Deforest is an art/science project that combines environmental critique with material enquiry. In this project, sulphuric acid – a highly corrosive acid that burns to the touch – is used to dissolve photographs of old growth rainforest from subtropical Queensland.
Deforestation is one of the key planks of anthropogenic climate change. It is responsible for around 12% of the world’s greenhouse gas emissions, and also causes erosion and biodiversity loss. Our forests are vital carbon sinks, but they are also repositories of extra-human time, a kind of “memory of the earth” that is erased daily to serve the needs of the present. Within the context of the Anthropocene, deforestation is an urgent touchstone for the threshold between economic and environmental imperatives in both developed and developing nations.
This project focuses on these issues in a unique way. Deforest seeks to find a media analogue for the depletion of the world’s forests, using photographic media and a corrosive acid to “materialize” deforestation along different channels than the documentary record. The ruin of the image, the experience of its loss, and its relation to the world at large lies at the core of this project.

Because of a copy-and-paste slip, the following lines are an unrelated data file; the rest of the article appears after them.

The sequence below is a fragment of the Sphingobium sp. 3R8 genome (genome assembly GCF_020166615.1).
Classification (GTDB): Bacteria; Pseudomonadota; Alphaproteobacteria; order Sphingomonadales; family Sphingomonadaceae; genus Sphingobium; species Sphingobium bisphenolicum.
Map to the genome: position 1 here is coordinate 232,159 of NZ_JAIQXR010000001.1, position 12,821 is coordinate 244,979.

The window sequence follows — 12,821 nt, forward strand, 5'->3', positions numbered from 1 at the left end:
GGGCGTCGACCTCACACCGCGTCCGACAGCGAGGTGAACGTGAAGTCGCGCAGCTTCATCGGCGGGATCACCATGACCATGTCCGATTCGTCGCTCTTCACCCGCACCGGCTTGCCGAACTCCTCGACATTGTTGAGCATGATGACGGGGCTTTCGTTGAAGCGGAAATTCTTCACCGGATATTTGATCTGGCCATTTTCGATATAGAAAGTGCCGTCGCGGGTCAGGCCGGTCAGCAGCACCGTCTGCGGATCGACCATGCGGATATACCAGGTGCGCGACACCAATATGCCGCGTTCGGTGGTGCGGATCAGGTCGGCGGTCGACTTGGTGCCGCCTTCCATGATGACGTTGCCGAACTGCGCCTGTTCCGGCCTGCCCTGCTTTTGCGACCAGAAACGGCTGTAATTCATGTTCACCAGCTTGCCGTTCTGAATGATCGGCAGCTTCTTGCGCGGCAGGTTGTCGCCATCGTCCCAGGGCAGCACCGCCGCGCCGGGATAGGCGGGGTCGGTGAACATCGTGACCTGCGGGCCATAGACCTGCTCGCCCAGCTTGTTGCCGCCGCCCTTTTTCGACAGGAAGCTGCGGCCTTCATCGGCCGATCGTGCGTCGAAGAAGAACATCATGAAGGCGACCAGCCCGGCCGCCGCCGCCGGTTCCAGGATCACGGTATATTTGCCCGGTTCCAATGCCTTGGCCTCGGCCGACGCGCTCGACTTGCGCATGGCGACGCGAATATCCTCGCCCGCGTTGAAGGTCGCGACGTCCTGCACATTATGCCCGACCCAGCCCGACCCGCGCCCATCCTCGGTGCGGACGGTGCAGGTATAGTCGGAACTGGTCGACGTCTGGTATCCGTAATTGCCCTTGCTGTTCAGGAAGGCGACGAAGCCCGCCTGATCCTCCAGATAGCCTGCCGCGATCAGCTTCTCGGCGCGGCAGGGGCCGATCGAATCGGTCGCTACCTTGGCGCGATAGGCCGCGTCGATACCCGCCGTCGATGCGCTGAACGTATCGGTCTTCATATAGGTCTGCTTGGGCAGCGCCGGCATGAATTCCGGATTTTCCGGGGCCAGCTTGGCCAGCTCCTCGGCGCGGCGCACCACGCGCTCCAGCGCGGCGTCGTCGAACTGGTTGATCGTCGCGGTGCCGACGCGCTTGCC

Time-lapse photography is used to record the complex interaction between the acid and the slide film. The image is accompanied by music by Matthew Bourne and a soundtrack composed primarily of environmental recordings in the Bunya Mountains, a temperate rainforest in South-East Queensland and the site of the photographs used in this project.